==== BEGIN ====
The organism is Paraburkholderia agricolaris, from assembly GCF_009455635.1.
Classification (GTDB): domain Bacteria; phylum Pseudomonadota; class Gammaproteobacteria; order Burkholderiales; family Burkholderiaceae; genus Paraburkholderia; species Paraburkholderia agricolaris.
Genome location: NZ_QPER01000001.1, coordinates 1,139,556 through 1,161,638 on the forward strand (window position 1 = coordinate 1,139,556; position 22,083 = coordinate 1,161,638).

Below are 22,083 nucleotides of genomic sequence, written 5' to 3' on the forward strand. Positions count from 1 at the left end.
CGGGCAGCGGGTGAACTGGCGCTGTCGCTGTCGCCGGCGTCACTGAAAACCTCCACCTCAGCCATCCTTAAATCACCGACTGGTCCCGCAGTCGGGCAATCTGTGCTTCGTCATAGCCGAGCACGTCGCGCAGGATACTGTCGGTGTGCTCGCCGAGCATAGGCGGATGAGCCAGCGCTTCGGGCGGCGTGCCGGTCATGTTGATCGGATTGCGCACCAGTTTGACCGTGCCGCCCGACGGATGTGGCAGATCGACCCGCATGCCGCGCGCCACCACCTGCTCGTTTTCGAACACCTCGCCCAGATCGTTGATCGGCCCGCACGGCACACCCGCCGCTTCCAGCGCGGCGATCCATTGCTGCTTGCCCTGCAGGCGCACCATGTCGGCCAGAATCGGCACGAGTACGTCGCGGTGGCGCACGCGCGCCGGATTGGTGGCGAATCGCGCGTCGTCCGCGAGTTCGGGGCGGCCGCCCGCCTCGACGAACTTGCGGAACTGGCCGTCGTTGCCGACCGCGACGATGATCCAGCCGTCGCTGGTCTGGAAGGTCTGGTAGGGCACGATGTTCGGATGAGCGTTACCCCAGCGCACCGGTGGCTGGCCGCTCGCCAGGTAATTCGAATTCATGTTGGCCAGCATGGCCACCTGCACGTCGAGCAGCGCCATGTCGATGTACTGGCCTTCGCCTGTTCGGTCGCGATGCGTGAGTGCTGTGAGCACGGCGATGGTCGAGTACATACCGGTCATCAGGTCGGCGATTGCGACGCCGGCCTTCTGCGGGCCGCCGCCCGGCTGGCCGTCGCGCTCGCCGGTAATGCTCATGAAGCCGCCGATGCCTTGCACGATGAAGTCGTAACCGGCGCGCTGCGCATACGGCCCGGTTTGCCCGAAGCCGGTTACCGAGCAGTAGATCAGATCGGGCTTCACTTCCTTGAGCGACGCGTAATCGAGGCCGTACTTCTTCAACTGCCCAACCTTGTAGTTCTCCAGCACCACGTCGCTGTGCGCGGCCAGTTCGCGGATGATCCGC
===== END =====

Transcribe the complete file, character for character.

The organism is Paraburkholderia agricolaris, from assembly GCF_009455635.1.
Classification (GTDB): domain Bacteria; phylum Pseudomonadota; class Gammaproteobacteria; order Burkholderiales; family Burkholderiaceae; genus Paraburkholderia; species Paraburkholderia agricolaris.
Genome location: NZ_QPER01000001.1, coordinates 1,139,556 through 1,161,638 on the forward strand (window position 1 = coordinate 1,139,556; position 22,083 = coordinate 1,161,638).

Below are 22,083 nucleotides of genomic sequence, written 5' to 3' on the forward strand. Positions count from 1 at the left end.
CGGGCAGCGGGTGAACTGGCGCTGTCGCTGTCGCCGGCGTCACTGAAAACCTCCACCTCAGCCATCCTTAAATCACCGACTGGTCCCGCAGTCGGGCAATCTGTGCTTCGTCATAGCCGAGCACGTCGCGCAGGATACTGTCGGTGTGCTCGCCGAGCATAGGCGGATGAGCCAGCGCTTCGGGCGGCGTGCCGGTCATGTTGATCGGATTGCGCACCAGTTTGACCGTGCCGCCCGACGGATGTGGCAGATCGACCCGCATGCCGCGCGCCACCACCTGCTCGTTTTCGAACACCTCGCCCAGATCGTTGATCGGCCCGCACGGCACACCCGCCGCTTCCAGCGCGGCGATCCATTGCTGCTTGCCCTGCAGGCGCACCATGTCGGCCAGAATCGGCACGAGTACGTCGCGGTGGCGCACGCGCGCCGGATTGGTGGCGAATCGCGCGTCGTCCGCGAGTTCGGGGCGGCCGCCCGCCTCGACGAACTTGCGGAACTGGCCGTCGTTGCCGACCGCGACGATGATCCAGCCGTCGCTGGTCTGGAAGGTCTGGTAGGGCACGATGTTCGGATGAGCGTTACCCCAGCGCACCGGTGGCTGGCCGCTCGCCAGGTAATTCGAATTCATGTTGGCCAGCATGGCCACCTGCACGTCGAGCAGCGCCATGTCGATGTACTGGCCTTCGCCTGTTCGGTCGCGATGCGTGAGTGCTGTGAGCACGGCGATGGTCGAGTACATACCGGTCATCAGGTCGGCGATTGCGACGCCGGCCTTCTGCGGGCCGCCGCCCGGCTGGCCGTCGCGCTCGCCGGTAATGCTCATGAAGCCGCCGATGCCTTGCACGATGAAGTCGTAACCGGCGCGCTGCGCATACGGCCCGGTTTGCCCGAAGCCGGTTACCGAGCAGTAGATCAGATCGGGCTTCACTTCCTTGAGCGACGCGTAATCGAGGCCGTACTTCTTCAACTGCCCAACCTTGTAGTTCTCCAGCACCACGTCGCTGTGCGCGGCCAGTTCGCGGATGATCCGC